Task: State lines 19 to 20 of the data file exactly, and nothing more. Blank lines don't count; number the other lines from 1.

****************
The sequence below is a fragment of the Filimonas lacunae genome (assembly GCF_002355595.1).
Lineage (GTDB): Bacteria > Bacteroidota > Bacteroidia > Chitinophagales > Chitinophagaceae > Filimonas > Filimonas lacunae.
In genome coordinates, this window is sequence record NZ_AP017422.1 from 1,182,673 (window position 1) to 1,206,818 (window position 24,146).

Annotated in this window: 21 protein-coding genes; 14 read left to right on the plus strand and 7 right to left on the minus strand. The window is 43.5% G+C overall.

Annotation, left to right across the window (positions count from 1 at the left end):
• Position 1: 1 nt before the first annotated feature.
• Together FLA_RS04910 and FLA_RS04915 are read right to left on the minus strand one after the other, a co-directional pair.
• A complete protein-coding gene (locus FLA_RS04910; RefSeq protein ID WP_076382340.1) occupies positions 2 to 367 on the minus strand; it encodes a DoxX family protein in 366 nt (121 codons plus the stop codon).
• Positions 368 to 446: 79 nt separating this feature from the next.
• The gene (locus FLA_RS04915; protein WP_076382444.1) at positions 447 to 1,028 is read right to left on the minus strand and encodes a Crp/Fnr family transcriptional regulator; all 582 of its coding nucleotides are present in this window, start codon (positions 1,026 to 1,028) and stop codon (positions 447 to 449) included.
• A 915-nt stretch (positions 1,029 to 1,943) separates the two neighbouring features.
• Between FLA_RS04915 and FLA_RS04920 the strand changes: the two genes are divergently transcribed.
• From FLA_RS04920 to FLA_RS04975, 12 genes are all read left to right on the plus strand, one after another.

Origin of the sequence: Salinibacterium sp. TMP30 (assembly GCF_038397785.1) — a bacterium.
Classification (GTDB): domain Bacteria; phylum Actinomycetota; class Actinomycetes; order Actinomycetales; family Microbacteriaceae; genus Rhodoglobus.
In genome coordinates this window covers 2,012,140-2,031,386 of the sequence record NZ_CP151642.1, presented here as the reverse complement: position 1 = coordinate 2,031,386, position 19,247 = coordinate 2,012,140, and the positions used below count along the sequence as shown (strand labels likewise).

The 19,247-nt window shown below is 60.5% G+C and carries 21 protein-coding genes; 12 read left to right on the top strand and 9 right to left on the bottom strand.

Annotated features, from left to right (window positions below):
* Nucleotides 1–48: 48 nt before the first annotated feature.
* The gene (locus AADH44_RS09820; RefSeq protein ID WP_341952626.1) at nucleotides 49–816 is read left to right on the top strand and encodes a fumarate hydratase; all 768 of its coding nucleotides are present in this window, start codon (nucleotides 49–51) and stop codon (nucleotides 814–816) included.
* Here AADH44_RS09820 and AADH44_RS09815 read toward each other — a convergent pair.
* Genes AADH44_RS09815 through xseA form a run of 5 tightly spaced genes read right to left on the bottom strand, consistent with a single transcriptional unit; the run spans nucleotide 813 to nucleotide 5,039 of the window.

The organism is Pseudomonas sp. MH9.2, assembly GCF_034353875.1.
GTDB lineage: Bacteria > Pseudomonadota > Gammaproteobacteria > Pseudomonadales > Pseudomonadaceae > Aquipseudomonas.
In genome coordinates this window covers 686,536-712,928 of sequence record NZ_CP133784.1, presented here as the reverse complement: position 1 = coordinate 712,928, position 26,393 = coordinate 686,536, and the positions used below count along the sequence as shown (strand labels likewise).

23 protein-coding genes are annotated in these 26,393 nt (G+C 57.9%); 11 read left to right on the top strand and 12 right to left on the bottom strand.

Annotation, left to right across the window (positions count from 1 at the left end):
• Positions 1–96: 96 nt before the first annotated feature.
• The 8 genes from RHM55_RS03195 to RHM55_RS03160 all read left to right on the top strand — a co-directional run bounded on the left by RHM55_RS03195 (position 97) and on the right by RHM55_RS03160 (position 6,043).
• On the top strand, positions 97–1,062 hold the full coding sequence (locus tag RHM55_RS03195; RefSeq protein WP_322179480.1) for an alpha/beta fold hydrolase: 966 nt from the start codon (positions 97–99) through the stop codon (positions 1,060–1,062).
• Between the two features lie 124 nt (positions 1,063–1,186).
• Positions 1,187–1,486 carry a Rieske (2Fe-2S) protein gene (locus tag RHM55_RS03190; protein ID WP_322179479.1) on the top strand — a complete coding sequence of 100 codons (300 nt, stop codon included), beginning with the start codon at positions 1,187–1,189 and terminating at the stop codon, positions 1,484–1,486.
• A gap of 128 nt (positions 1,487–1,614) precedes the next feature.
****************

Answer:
* Nucleotides 1–48: 48 nt before the first annotated feature.
* The gene (locus AADH44_RS09820; RefSeq protein ID WP_341952626.1) at nucleotides 49–816 is read left to right on the top strand and encodes a fumarate hydratase; all 768 of its coding nucleotides are present in this window, start codon (nucleotides 49–51) and stop codon (nucleotides 814–816) included.